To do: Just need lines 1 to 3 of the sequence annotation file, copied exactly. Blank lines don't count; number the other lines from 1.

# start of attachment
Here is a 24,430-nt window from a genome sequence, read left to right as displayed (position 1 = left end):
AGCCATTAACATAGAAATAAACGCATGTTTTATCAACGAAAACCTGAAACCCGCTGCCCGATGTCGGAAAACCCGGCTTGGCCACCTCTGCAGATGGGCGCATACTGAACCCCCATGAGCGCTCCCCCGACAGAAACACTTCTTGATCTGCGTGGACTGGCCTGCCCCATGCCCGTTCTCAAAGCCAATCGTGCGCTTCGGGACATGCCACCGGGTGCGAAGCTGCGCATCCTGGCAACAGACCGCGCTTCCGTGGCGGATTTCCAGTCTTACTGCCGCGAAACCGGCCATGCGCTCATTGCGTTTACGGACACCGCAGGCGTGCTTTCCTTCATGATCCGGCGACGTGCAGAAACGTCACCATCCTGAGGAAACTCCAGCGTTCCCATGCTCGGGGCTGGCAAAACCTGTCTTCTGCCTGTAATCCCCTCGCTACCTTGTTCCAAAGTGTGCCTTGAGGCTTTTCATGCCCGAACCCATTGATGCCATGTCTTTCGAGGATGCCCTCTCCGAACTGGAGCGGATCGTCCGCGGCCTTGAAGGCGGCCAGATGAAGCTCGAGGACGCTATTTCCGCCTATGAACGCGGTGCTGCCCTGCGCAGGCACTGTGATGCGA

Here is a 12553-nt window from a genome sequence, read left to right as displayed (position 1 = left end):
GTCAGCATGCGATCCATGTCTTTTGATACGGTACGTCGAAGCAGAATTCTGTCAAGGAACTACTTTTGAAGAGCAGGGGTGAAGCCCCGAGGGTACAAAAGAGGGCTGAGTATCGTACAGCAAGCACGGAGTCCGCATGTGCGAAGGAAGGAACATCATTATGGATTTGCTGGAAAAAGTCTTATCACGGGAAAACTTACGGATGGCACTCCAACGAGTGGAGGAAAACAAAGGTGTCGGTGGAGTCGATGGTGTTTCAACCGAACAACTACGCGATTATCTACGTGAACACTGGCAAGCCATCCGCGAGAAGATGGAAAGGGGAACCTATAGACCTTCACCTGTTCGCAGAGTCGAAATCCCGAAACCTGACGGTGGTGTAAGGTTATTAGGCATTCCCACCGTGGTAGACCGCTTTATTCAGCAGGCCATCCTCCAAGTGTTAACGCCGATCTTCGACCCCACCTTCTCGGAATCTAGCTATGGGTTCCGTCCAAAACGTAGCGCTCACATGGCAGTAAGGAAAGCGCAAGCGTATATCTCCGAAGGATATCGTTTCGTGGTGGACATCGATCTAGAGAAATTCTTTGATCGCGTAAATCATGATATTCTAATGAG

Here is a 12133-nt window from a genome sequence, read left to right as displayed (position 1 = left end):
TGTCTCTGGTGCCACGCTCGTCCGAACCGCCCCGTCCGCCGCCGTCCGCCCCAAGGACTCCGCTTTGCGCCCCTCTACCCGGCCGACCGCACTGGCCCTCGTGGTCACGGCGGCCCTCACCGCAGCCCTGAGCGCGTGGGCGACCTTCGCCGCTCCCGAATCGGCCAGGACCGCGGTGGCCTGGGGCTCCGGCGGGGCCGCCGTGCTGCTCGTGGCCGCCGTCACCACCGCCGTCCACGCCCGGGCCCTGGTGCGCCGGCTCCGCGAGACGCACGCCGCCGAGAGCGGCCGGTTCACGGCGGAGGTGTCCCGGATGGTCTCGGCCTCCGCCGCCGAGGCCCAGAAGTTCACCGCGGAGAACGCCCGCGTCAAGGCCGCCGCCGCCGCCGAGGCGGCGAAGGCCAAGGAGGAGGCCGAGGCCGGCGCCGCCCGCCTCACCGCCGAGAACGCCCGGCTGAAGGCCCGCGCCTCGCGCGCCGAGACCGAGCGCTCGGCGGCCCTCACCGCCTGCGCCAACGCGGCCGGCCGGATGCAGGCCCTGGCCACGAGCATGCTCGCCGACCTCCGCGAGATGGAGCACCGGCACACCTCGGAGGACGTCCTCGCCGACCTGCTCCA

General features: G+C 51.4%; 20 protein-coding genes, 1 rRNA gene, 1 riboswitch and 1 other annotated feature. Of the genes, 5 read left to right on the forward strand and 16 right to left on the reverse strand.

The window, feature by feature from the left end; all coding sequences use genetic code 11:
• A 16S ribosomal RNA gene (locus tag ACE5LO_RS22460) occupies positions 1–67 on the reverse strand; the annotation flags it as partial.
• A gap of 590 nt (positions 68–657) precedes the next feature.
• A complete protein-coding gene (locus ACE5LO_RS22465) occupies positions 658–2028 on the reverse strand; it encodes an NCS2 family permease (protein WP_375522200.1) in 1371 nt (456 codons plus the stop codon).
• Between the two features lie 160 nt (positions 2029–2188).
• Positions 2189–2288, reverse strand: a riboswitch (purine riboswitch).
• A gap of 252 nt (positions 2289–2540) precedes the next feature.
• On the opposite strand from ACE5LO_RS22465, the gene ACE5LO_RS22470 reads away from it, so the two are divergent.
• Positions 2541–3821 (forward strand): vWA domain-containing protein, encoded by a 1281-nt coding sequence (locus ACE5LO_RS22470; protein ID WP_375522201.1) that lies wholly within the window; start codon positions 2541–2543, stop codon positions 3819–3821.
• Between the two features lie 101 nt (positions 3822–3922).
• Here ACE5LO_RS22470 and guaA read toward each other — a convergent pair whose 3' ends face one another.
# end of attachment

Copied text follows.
Here is a 24,430-nt window from a genome sequence, read left to right as displayed (position 1 = left end):
AGCCATTAACATAGAAATAAACGCATGTTTTATCAACGAAAACCTGAAACCCGCTGCCCGATGTCGGAAAACCCGGCTTGGCCACCTCTGCAGATGGGCGCATACTGAACCCCCATGAGCGCTCCCCCGACAGAAACACTTCTTGATCTGCGTGGACTGGCCTGCCCCATGCCCGTTCTCAAAGCCAATCGTGCGCTTCGGGACATGCCACCGGGTGCGAAGCTGCGCATCCTGGCAACAGACCGCGCTTCCGTGGCGGATTTCCAGTCTTACTGCCGCGAAACCGGCCATGCGCTCATTGCGTTTACGGACACCGCAGGCGTGCTTTCCTTCATGATCCGGCGACGTGCAGAAACGTCACCATCCTGAGGAAACTCCAGCGTTCCCATGCTCGGGGCTGGCAAAACCTGTCTTCTGCCTGTAATCCCCTCGCTACCTTGTTCCAAAGTGTGCCTTGAGGCTTTTCATGCCCGAACCCATTGATGCCATGTCTTTCGAGGATGCCCTCTCCGAACTGGAGCGGATCGTCCGCGGCCTTGAAGGCGGCCAGATGAAGCTCGAGGACGCTATTTCCGCCTATGAACGCGGTGCTGCCCTGCGCAGGCACTGTGATGCGA

Here is a 12553-nt window from a genome sequence, read left to right as displayed (position 1 = left end):